bring your sunscreen. i will have more for you tomorrow morning. 100 years ago an neglected estate in essex was transformed into a place where young people could embark on a life of adventure. gilwell park became the spirtitual home of scouting worldwide. celebrations are underway to mark the centenary. robert hall is there for us this moring. thousands of scots are already up and about, robert. that's right. the scots have dispersed across this site, doing activities like this. you are leading the team running this. how big are logistic exercise is that? it is big. we have 50 international volunteers from around the globe, then a team of about 500 uk volunteers all prepping and building the event and taking it all down at the end of the week. what is
special about gilwell park? it is a great place. it is about developing skills. a lot of these kids will head to the scouting world jamboree next month. the knots on the end of your neckerchief is about remembering friendships and not as a big part of this. absolutely. these people will make friends for life. they will keep those friendships running for years and years to come. thank you. let's dive in and talk to some of these guys. adrian, do you wa nt to some of these guys. adrian, do you want to come over? what are you doing? we have put all the sticks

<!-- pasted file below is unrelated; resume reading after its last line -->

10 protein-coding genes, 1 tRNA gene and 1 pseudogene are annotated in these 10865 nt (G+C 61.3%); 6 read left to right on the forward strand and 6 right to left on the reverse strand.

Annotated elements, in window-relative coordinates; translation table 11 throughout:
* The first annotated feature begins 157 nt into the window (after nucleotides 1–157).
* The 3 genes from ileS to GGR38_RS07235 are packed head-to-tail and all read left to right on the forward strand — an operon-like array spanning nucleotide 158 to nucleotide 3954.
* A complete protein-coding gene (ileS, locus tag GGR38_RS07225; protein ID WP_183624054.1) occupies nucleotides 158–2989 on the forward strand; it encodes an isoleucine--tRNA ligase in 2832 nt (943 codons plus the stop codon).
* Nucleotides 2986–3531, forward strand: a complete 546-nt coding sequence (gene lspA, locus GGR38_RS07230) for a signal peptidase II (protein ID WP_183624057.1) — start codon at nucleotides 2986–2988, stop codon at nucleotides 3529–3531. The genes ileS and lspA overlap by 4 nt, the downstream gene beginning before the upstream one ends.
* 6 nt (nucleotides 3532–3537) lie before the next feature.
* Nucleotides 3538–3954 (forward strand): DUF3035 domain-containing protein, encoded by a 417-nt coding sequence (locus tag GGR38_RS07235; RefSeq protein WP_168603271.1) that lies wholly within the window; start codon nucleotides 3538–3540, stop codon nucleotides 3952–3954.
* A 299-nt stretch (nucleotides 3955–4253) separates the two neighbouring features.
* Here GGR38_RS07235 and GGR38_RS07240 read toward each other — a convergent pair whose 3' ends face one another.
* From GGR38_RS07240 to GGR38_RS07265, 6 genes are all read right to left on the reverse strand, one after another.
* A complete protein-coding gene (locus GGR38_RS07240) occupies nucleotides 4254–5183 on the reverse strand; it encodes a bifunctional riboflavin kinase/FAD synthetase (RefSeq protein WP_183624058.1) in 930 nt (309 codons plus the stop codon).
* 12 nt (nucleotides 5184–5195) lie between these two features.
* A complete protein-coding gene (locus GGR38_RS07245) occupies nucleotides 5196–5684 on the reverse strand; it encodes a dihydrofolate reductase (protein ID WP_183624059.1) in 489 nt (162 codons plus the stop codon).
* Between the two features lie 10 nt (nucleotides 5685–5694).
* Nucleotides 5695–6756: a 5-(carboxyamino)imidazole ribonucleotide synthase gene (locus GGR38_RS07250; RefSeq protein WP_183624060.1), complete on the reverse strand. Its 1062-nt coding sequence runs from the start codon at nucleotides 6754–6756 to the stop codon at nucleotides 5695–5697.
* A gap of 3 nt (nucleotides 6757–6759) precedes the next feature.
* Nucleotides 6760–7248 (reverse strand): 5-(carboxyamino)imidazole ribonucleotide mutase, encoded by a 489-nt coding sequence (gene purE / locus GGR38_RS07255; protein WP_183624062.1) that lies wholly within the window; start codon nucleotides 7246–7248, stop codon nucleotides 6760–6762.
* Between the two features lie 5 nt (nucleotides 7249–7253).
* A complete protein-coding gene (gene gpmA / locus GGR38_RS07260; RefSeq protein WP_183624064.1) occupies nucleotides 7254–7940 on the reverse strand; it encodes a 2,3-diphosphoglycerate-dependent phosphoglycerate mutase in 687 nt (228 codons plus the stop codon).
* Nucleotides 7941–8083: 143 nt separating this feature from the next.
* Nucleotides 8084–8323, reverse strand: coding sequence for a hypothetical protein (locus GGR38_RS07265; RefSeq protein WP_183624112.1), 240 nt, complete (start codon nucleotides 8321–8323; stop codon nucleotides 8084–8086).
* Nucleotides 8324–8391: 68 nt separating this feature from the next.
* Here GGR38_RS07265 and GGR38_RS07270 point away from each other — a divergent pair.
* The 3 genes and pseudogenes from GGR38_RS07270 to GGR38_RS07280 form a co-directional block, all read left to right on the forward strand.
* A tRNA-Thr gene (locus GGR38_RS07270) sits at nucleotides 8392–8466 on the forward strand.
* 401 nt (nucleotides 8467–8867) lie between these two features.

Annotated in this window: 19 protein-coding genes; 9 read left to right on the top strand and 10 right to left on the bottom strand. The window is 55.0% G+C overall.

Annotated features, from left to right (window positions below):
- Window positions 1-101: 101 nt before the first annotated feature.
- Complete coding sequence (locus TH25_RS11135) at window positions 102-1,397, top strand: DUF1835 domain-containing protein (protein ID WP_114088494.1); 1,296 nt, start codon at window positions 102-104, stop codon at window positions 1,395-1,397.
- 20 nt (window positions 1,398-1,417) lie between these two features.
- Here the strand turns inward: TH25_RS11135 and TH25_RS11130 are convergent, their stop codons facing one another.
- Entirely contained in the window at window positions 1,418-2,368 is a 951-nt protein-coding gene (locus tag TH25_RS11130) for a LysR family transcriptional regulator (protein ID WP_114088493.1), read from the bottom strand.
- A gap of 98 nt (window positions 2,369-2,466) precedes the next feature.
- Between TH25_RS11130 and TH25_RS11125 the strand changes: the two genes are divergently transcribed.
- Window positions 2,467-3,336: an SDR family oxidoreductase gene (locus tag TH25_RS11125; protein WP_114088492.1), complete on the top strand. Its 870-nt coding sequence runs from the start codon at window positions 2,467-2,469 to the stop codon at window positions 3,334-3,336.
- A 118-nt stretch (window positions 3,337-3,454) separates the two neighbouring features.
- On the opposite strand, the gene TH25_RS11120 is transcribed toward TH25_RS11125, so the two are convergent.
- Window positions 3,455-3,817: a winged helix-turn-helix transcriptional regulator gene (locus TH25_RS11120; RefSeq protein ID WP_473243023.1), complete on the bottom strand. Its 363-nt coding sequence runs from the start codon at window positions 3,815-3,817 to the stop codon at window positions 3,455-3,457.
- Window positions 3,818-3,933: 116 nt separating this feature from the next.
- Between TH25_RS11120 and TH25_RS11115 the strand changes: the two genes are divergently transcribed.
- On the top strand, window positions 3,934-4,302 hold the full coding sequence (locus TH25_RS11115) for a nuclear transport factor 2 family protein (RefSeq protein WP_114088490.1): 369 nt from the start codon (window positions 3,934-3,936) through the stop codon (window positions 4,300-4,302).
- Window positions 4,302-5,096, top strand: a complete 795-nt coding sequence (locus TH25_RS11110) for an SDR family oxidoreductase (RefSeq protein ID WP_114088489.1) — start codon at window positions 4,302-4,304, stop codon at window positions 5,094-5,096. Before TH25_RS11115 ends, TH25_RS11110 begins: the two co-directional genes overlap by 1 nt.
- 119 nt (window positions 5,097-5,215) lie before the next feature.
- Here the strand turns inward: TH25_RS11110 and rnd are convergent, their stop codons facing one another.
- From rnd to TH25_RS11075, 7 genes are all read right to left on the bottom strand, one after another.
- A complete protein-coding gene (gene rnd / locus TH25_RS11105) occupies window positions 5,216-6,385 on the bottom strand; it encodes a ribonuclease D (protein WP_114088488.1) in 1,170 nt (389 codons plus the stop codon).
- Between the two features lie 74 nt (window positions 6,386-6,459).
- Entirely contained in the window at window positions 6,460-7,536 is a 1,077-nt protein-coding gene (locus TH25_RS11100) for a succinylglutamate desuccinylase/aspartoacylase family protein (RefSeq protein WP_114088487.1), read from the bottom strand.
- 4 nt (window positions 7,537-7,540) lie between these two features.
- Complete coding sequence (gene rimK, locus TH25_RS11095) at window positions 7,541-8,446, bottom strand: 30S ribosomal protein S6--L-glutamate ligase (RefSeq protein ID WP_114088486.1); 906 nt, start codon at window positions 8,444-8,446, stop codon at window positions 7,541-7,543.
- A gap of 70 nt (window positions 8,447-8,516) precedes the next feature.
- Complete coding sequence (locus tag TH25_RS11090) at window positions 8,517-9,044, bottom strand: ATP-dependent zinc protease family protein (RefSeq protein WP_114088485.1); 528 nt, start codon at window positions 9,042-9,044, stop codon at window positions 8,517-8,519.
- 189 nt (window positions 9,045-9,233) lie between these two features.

together to make this. we will launch it in a minute. you are going to be that this 424 hours? are you up to be that this 424 hours? are you up for it? yes. it is my first time. think the toughest time, at the end. this runs day and night, doesn't it? i think at about three o'clock in the morning, when there is no light, everyone is tired. in the morning, i think everybody will be hiked up getting near the end. where have you come from for this? let's get the bootin come from for this? let's get the boot in the water. who is going in it? go, go, go!
they are taking their chances there! i must admit, i wouldn't do that! i did think about volunteering, but i changed my mind. he came from where? neither pain. have you been to this before? no, first time. it is much better than i expected. it is huge, just amazing. have you been before? no, it is my first time, too. 4500 of you. i did not expected to be this big, quite surprising. really enjoying it. is he going to make it across? i think he is. we have known him fora across? i think he is. we have known him for a long time, this is not the kind of stuff he is good at. how